The Letters of Horace Walpole, Earl of Orford — Volume 3 eBook

This eBook from the Gutenberg Project consists of approximately 1,055 pages of information about The Letters of Horace Walpole, Earl of Orford — Volume 3.

(101) The seat of Earl Spencer.-E.

Letter 43 To The Earl Of Strafford.  Strawberry Hill, Sept. 4, 1760. (87)

My dear lord, You ordered me to tell you how I liked Hardwicke.  To say the truth, not exceedingly.  The bank of oaks over the ponds is fine, and the vast lawn behind the house:  I saw nothing else that is superior to the common run of parks.  For the house, it did not please me at all; there is no grace, no ornament, no Gothic in it.  I was glad to see the style of furniture of that age; and my imagination helped me to like the apartment of the Queen of Scots.  Had it been the chateau of a Duchess of Brunswick, on which they had exhausted the revenues of some centuries, I don’t think I should have admired it at all.  In short, Hardwicke disappointed me as much as Chatsworth surpassed my expectation.  There is a richness and vivacity of prospect in the latter; in the former, nothing but triste grandeur.

Newstead delighted me.  There is grace and Gothic indeed—­good chambers and a comfortable house.  The monks formerly were the only sensible people that had really good mansions.(102) I saw Althorpe too, and liked it very well:  the pictures are fine.  In the gallery I found myself quite at home; and surprised the housekeeper by my familiarity with the portraits.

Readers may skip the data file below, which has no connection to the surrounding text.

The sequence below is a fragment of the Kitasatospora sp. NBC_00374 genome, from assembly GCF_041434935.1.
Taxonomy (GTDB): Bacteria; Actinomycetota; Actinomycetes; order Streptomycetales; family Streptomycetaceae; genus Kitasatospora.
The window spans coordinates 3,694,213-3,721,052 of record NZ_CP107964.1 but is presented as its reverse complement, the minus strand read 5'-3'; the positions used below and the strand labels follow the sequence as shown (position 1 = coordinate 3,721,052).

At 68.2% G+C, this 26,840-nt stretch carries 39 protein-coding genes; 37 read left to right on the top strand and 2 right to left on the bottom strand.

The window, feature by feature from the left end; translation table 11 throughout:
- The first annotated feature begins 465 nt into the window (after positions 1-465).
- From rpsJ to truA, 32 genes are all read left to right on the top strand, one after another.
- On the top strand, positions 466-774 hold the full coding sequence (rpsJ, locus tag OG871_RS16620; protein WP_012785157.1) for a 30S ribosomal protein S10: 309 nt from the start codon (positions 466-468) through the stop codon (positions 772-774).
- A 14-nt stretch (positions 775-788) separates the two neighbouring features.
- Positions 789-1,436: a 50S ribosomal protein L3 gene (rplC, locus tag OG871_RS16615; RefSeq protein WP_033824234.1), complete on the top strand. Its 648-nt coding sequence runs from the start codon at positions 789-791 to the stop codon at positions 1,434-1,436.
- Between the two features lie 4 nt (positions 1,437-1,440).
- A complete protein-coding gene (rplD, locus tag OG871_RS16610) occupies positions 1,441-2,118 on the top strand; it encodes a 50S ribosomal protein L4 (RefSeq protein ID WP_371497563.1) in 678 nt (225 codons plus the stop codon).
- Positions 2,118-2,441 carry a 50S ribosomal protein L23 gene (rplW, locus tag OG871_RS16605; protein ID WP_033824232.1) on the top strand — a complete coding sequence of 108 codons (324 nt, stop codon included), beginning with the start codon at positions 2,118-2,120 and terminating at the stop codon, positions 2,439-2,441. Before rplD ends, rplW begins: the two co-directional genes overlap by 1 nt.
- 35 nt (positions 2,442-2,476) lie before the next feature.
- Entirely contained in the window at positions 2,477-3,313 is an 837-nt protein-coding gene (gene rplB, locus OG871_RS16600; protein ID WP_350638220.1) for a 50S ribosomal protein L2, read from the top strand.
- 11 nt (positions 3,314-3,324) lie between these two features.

I hope you have read Prince Ferdinand’s thanksgiving, where he has made out a victory by the excess of his praises.  I supped at Mr. Conway’s t’other night with Miss West’(103) and we diverted ourselves with the encomiums on her Colonel Johnston.  Lady Ailesbury told her, that to be sure next winter she would burn nothing but laurel-faggots.  Don’t you like Prince Ferdinand’s being so tired with thanking, that at last he is forced to turn God over to be thanked by the officers?

In London there is a more cruel campaign than that waged by the Russians:  the streets are a very picture of the murder of the innocents—­one drives over nothing but poor dead dogs!(104) The dear, good-natured, honest, sensible creatures!  Christ! how can anybody hurt them?  Nobody could but those Cherokees the English, who desire no better than to be halloo’d to blood:—­one day Admiral Byng, the next Lord George Sackville, and to-day the poor dogs!

I cannot help telling your lordship how I was diverted the night I returned hither.  I was sitting with Mrs. Clive, her sister and brother, in the bench near the road at the end of her long walk.  We heard a violent scolding; and looking out, saw a pretty woman standing by a high chaise, in which was a young fellow, and a coachman riding by.  The damsel had lost her hat, her cap, her cloak, her temper, and her senses; and was more drunk and more angry than you can conceive.  Whatever the young man had or had not done to her. she would not ride in the chaise with him, but stood cursing and swearing in the most outrageous style: 

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